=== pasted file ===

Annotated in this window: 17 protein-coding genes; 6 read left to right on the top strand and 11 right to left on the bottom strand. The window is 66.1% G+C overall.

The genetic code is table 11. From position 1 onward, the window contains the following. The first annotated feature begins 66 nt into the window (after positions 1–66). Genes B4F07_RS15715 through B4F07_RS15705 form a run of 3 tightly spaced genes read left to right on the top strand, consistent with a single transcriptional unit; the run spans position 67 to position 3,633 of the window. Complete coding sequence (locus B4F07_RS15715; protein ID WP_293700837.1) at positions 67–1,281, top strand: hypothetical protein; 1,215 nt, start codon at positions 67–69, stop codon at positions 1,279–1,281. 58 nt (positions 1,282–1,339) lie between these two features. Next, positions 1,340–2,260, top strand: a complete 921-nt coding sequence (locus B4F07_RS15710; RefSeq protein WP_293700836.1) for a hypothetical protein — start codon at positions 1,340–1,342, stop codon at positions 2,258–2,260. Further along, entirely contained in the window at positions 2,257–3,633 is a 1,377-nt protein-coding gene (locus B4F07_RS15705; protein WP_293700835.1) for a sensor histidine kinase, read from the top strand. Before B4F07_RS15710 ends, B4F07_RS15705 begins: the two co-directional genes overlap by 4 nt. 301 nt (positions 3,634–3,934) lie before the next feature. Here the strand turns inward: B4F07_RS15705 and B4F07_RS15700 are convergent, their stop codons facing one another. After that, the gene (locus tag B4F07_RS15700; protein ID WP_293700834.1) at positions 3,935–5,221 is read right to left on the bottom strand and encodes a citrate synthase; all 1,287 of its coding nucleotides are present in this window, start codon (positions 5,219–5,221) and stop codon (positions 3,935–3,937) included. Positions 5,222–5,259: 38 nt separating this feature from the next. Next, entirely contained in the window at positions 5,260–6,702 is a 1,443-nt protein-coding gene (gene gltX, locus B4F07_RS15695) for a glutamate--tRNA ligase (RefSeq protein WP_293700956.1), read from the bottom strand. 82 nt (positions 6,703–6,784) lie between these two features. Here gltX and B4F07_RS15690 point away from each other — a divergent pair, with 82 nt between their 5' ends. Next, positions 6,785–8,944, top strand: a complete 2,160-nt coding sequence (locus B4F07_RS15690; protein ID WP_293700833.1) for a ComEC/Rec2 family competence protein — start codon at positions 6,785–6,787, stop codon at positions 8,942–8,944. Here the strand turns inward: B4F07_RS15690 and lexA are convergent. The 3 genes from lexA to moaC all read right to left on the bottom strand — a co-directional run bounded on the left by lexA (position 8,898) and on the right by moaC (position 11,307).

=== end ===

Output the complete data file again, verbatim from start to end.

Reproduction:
Annotated in this window: 17 protein-coding genes; 6 read left to right on the top strand and 11 right to left on the bottom strand. The window is 66.1% G+C overall.

The genetic code is table 11. From position 1 onward, the window contains the following. The first annotated feature begins 66 nt into the window (after positions 1–66). Genes B4F07_RS15715 through B4F07_RS15705 form a run of 3 tightly spaced genes read left to right on the top strand, consistent with a single transcriptional unit; the run spans position 67 to position 3,633 of the window. Complete coding sequence (locus B4F07_RS15715; protein ID WP_293700837.1) at positions 67–1,281, top strand: hypothetical protein; 1,215 nt, start codon at positions 67–69, stop codon at positions 1,279–1,281. 58 nt (positions 1,282–1,339) lie between these two features. Next, positions 1,340–2,260, top strand: a complete 921-nt coding sequence (locus B4F07_RS15710; RefSeq protein WP_293700836.1) for a hypothetical protein — start codon at positions 1,340–1,342, stop codon at positions 2,258–2,260. Further along, entirely contained in the window at positions 2,257–3,633 is a 1,377-nt protein-coding gene (locus B4F07_RS15705; protein WP_293700835.1) for a sensor histidine kinase, read from the top strand. Before B4F07_RS15710 ends, B4F07_RS15705 begins: the two co-directional genes overlap by 4 nt. 301 nt (positions 3,634–3,934) lie before the next feature. Here the strand turns inward: B4F07_RS15705 and B4F07_RS15700 are convergent, their stop codons facing one another. After that, the gene (locus tag B4F07_RS15700; protein ID WP_293700834.1) at positions 3,935–5,221 is read right to left on the bottom strand and encodes a citrate synthase; all 1,287 of its coding nucleotides are present in this window, start codon (positions 5,219–5,221) and stop codon (positions 3,935–3,937) included. Positions 5,222–5,259: 38 nt separating this feature from the next. Next, entirely contained in the window at positions 5,260–6,702 is a 1,443-nt protein-coding gene (gene gltX, locus B4F07_RS15695) for a glutamate--tRNA ligase (RefSeq protein WP_293700956.1), read from the bottom strand. 82 nt (positions 6,703–6,784) lie between these two features. Here gltX and B4F07_RS15690 point away from each other — a divergent pair, with 82 nt between their 5' ends. Next, positions 6,785–8,944, top strand: a complete 2,160-nt coding sequence (locus B4F07_RS15690; protein ID WP_293700833.1) for a ComEC/Rec2 family competence protein — start codon at positions 6,785–6,787, stop codon at positions 8,942–8,944. Here the strand turns inward: B4F07_RS15690 and lexA are convergent. The 3 genes from lexA to moaC all read right to left on the bottom strand — a co-directional run bounded on the left by lexA (position 8,898) and on the right by moaC (position 11,307).